Learn why the best performers aren't always the best coaches, and how to use your own challenges to make you a better coach. Understand why assisting a sales person is not coaching them, and the unique dynamic of how sales coaching drives performance. Lisa shares the story of her first experience as a sales coach, and explains how not being attached to the outcome improves your sales coaching.
- [Instructor] What's the difference between sales coaching and sales training? It seems like a really simple question, but there are actually some critical differences between the two. When I go into an organization, it's usually because the leaders want to improve sales revenue and so this often takes us into a conversation, how can we improve the sales training? Organizations will spend millions upon millions of dollars going from a three-step sales process to a six-step sales process or editing language on 50 PowerPoint modules, but what actually happens? They put their reps through hours of sales training, but often nothing really changes.
Why is that? Well, first off, complex sales models are really hard to remember when you're in an interaction with an actual human customer because they don't account for individual differences and so they're not a bulletproof solution, but the second reason nothing changes is because models don't drive behavior. The underpinning of behavior and thus performance is actually intent. So what do I mean by that? Imagine if I taught you a six-step model for improving communication with your partner or your spouse.
Now if your intent is to get your partner to comply with all of your wishes, the model itself is not going to be nearly as effective as it would if your intent is to make your spouse feel valued and understood because you see your behavior, and thus your ability to implement any model or technique, is driven by your intent. So what does that have to do with sales coaching? Well, it's really simple. If the intent is to simply close more deals, get the customer to comply with your wishes, your sales training won't be nearly as effective as it will be if the intent is to understand the customer and figure out where you can add value.
So yes, sales people need parameters and guidelines, but if your sales people are not emotionally connecting with the right intent, the problem will not be fixed by new sales training, but that's where your sales coaching comes in. You see, you can help the sales person adopt the right intent because sales coaching is you, the manager, out in the field, coaching in live time, as opposed to a classroom or some old case study. You see, you're the one who can help your team apply the sales model in the service of the customer and this is really an important differentiator because you have to remember, the sales rep is not in the service of the sales model.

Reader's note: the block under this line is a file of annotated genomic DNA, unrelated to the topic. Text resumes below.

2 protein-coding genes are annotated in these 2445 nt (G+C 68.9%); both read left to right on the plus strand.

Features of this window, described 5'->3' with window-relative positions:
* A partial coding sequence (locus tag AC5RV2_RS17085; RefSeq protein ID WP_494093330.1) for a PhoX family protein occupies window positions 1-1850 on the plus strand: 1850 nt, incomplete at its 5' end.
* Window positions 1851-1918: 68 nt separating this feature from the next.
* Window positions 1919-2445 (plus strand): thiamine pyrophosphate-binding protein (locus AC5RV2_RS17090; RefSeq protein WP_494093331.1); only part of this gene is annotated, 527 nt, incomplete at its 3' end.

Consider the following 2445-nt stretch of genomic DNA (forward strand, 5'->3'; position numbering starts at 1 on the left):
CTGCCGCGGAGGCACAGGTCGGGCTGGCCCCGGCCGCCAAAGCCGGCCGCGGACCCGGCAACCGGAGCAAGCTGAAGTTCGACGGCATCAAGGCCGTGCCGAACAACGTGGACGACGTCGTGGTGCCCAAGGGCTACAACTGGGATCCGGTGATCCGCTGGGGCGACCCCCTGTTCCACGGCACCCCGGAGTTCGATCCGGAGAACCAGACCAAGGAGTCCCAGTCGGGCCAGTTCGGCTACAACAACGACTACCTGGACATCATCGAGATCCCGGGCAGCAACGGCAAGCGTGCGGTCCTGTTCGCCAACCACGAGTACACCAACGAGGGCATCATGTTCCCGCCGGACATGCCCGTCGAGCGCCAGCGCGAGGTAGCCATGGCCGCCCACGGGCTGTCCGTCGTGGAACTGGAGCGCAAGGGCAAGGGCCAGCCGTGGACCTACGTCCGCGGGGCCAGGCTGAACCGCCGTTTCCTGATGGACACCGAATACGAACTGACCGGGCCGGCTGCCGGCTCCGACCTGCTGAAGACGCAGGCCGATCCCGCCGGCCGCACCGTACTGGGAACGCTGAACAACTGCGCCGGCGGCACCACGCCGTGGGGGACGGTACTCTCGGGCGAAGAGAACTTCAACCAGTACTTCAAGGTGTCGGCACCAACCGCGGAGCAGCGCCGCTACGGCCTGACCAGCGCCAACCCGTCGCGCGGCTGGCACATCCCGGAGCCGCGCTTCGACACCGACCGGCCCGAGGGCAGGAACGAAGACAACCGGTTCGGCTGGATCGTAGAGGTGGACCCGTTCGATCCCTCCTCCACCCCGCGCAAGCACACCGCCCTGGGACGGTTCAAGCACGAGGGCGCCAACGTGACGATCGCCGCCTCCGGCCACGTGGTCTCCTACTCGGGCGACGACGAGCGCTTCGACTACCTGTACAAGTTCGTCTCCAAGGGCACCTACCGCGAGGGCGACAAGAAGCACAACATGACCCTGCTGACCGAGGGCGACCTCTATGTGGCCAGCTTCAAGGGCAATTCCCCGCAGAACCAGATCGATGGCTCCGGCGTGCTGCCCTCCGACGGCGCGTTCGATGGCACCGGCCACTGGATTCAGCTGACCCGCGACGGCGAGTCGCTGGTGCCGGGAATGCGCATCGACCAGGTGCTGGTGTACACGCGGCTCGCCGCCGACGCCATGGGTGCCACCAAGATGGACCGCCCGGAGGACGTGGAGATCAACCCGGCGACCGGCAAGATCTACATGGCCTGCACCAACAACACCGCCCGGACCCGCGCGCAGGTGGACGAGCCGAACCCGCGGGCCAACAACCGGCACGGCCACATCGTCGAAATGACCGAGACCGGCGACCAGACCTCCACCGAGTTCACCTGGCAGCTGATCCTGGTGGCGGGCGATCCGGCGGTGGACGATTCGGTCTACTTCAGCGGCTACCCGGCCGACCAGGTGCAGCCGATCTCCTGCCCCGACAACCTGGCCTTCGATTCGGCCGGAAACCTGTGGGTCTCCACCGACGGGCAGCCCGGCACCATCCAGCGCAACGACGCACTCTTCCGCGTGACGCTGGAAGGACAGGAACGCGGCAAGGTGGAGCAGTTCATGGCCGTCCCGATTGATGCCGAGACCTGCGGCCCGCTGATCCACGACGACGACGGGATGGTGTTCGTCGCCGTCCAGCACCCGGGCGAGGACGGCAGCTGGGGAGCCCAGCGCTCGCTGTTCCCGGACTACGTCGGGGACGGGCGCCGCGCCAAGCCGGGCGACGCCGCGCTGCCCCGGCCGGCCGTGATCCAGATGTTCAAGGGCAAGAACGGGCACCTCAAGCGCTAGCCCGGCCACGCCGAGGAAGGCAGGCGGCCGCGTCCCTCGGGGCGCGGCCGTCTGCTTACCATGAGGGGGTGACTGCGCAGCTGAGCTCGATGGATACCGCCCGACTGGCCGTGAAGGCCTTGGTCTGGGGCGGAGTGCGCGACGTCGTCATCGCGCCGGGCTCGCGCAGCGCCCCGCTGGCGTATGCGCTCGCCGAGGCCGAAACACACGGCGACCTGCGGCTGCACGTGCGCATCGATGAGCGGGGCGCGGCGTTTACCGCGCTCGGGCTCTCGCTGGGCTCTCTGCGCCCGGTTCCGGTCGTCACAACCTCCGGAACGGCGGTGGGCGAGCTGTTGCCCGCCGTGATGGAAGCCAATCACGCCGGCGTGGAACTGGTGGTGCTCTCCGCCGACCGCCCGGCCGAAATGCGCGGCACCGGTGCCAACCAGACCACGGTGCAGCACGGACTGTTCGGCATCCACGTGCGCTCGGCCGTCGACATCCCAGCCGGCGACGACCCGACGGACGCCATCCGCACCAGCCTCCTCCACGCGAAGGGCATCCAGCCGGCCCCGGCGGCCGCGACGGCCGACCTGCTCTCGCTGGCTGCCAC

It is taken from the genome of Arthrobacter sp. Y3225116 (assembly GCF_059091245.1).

The sales rep implements the sales model in the service of the customer. Sales coaching is not micromanaging or taking over the call. Think about some of the best sports coaches. There's never a moment when they just shove the player aside. Imagine a performer at the Olympics and she's on the balance beam. Is there ever a minute when the coach gets frustrated, he runs up and he just knocks her off the beam and takes over the routine himself? No, he coaches her.
He coaches her before the big event and during the event. The ROI on coaching comes when the player actually succeeds on their own. So let me share a really important statistic with you. This is from the Sales Executive Council. Did you know that spending more than three hours a month on coaching sales people increased their ability to attain their goal by 17% as compared to spending two hours or less? So the difference between three hours and two hours is tremendous.
So the business case for sales coaching is really clear. Your job as a leader is to get out there and do it.
- What sales coaching is and what it's not
- Planning for a call
- Dealing with a difficult call
- Debriefing after a big win or a loss
- Positioning yourself with the customer
- Dealing with customers who ignore your rep
- Handling abusive customers
- Planning joint calls
- Creating killer presentations and proposals
- Dealing with stalled sales processes